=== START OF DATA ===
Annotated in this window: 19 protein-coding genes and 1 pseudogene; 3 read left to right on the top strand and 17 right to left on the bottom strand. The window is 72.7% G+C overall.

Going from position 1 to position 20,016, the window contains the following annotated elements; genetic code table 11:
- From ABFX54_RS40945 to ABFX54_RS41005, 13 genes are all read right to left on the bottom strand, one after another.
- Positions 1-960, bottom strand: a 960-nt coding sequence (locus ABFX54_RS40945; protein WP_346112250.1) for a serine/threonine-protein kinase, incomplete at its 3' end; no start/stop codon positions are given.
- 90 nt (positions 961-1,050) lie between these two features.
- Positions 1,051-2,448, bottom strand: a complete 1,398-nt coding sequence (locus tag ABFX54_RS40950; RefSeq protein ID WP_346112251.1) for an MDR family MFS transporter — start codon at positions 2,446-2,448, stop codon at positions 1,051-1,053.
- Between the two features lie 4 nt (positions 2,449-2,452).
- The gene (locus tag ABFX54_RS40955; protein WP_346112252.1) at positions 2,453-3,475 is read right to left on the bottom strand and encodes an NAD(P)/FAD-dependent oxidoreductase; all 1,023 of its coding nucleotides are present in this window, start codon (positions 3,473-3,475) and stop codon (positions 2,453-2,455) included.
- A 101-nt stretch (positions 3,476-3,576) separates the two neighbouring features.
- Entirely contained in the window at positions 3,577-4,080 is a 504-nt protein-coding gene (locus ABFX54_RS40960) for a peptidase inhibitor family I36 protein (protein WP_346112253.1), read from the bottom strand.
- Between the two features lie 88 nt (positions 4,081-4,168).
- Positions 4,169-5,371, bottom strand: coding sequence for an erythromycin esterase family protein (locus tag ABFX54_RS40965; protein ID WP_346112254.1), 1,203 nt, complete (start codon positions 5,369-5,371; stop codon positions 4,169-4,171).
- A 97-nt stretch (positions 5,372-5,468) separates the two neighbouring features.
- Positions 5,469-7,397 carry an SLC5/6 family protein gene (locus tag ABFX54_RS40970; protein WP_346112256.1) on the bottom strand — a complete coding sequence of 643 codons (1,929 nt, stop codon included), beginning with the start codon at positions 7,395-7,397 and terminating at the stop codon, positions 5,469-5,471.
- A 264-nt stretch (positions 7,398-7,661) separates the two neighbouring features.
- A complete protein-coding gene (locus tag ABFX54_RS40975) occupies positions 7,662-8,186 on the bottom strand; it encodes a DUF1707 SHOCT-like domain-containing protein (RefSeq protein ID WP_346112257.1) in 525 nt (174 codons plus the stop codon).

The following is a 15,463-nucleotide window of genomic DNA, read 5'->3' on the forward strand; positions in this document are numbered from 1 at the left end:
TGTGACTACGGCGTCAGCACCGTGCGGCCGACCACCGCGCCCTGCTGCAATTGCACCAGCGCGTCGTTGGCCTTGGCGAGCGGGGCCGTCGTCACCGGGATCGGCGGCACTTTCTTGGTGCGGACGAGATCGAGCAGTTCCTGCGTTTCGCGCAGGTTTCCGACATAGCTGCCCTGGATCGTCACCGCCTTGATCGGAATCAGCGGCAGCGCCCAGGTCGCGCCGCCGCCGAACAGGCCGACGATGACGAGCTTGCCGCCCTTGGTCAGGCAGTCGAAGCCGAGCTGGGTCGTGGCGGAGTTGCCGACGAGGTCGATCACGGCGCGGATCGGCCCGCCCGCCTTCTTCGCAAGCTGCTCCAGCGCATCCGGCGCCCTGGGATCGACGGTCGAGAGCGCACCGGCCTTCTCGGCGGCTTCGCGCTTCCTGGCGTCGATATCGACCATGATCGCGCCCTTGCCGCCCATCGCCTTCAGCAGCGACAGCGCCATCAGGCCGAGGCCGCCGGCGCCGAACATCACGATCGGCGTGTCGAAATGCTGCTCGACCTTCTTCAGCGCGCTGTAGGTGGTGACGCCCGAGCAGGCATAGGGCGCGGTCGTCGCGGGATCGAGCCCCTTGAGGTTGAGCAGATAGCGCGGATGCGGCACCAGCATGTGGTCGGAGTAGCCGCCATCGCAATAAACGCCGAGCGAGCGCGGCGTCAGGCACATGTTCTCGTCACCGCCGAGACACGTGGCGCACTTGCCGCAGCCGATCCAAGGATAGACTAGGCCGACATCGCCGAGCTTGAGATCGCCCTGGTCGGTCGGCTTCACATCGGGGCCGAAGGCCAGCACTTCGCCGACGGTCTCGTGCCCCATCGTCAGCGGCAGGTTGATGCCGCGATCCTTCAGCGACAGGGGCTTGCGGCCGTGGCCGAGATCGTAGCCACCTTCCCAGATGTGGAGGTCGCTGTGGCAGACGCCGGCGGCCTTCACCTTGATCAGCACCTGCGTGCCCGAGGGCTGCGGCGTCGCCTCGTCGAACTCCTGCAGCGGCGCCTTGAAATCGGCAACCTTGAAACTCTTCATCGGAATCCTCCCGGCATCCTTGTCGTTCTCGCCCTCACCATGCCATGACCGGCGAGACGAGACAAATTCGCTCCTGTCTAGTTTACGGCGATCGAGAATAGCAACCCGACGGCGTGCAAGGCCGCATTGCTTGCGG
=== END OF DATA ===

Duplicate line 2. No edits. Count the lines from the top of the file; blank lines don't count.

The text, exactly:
Going from position 1 to position 20,016, the window contains the following annotated elements; genetic code table 11: